Strategic marketing requires strategic management. And TrinityP3 has been solving strategic problems between marketers and their agencies and suppliers for more than a decade. In 2000, Darren...read more
October 21, 2012
This post is by Darren Woolley, Founder of TrinityP3. With his background as analytical scientist and creative problem solver, Darren brings unique insights and learnings to the marketing process. He is considered a global thought leader on agency remuneration, search and selection and relationship optimisation.
With the majority of agency remuneration being resource based (head hours / retainers) it is important for those working with these models to have a practical working understanding of the model to avoid confusion and mistakes.
This is why several years ago we developed the agency remuneration calculators you can find on our website here. It is also why 12 months ago we developed the TrinityP3 Resource Rate Calculator for iPhone and now have just released this Business App for Windows, Android and HD iPad.
But while the process is now easier with these apps and calculators, I have found that some do not understand the underlying methodology. So I thought it worthwhile to explain this in step by step examples.
So here we go. Lets take this in three simple parts. You need to consider three things:
1. The resources and their cost – A resource is a person. They get a salary. And they can work a set number of hours a year for you – Billable hours per annum.
This is the easy part. What do they get paid? Some people use the Direct Employee Benefit including compulsory pension / superannuation / health insurance etc. Others use Cost To Business which includes payroll tax and other directly related salary costs. Cost To Business is fine as long as you do not also account for these in the Overhead.
B. Billable Hours
Then you need to work out how many hours a year that person can be billed out / work for you so that you know how much they need to be charged out at to simply recover their salary. Billable Hours Per Annum is a factor of the number of working hours a year after you have taken out public holidays, sick leave, annual leave and non-billable time.
C. Salary Cost Per Hour
Then if you divide their salary cost by the number of billable hours per annum you get the cost per hour to recover their salary cost only.
But there are more costs in a business to be recovered than just the direct salary costs.
Those resources not billed directly to the client, such as the receptionist, the executive assistant, the finance team and the like are Indirect Salary Costs.
They appear in the overhead costs of the business. Or the costs associated with providing the resources.
2. The cost of providing resources
The next part of the calculation is the cost of business. This is the overhead cost of the business and the profit mark up or margin.
A. Overhead Mark Up.
This is typically expressed as a a percentage of the direct salary costs. So in an agency there are the salaries directly associated with providing services and then all other costs provided with those services. Ideally you should calculate the Overhead Mark Up for the whole agency and recover the overhead cost across all clients. You can of course calculate this by client, but it requires apportioning the fixed costs of the business against each client, often based on a percentage of their contribution to total revenue.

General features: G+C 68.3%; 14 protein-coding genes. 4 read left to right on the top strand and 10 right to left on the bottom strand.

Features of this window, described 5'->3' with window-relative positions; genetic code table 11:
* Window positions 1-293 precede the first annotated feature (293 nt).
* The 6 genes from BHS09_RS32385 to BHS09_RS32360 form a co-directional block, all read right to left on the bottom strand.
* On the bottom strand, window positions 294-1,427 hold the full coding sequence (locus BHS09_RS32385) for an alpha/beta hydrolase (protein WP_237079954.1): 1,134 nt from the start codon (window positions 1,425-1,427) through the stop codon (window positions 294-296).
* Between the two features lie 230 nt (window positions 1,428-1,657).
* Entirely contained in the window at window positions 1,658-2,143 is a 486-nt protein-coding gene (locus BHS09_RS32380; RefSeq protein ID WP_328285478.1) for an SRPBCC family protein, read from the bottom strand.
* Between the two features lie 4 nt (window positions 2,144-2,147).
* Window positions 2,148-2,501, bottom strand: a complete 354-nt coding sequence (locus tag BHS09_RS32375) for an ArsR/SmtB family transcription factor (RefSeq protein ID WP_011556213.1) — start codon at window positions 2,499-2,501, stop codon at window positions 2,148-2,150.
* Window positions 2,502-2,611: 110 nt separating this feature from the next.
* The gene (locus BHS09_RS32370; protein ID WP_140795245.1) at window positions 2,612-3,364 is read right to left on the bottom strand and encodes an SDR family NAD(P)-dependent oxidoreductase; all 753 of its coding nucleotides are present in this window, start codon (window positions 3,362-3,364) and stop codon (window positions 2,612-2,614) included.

For a view of what is and is not included in the overhead calculation, check out this post.
B. Overhead Cost
When you add up all of the direct salary costs you can multiply this by the overhead mark up and add it to the salary costs to calculate the cost of resources. This is sometime expressed as a multiple, which is what you multiply the Direct Salary Costs by to get the Overhead Multiple.
C. Profit Margin or Profit Mark Up.
There is a difference and so it is very important to be clear if you are discussing a mark up or margin. Profit mark up is the percentage mark up of the initial cost to get the final price. While profit margin is the difference between the the initial cost and the final price expressed at a percentage of the final price.
Therefore if you are targeting the agency to achieve a 20% profit mark up and the agency is calculating a 20% profit margin there is a 5% difference between the two.
For simplicity lets stay with profit mark up.
D. Putting It Together
The profit mark up is applied to the direct salary cost and the overhead and not the direct salary cost alone.
That means that the profit mark up is rightly based on the cost of the resources which is the direct salary costs and the business overheads incurred to deliver these direct salary resources.
This is sometime expressed as a multiple, which is what you multiply the Cost of Resources by to get the Profit Mark Up.
If this is too hard, then simply check out either the agency remuneration calculators you can find on our website here or download the TrinityP3 Business App – the Resource Rate Calculator for either iPhone, Windows, Android or HD iPad here.
There are instructions on how to use it here.
Let me know what you think by leaving a comment.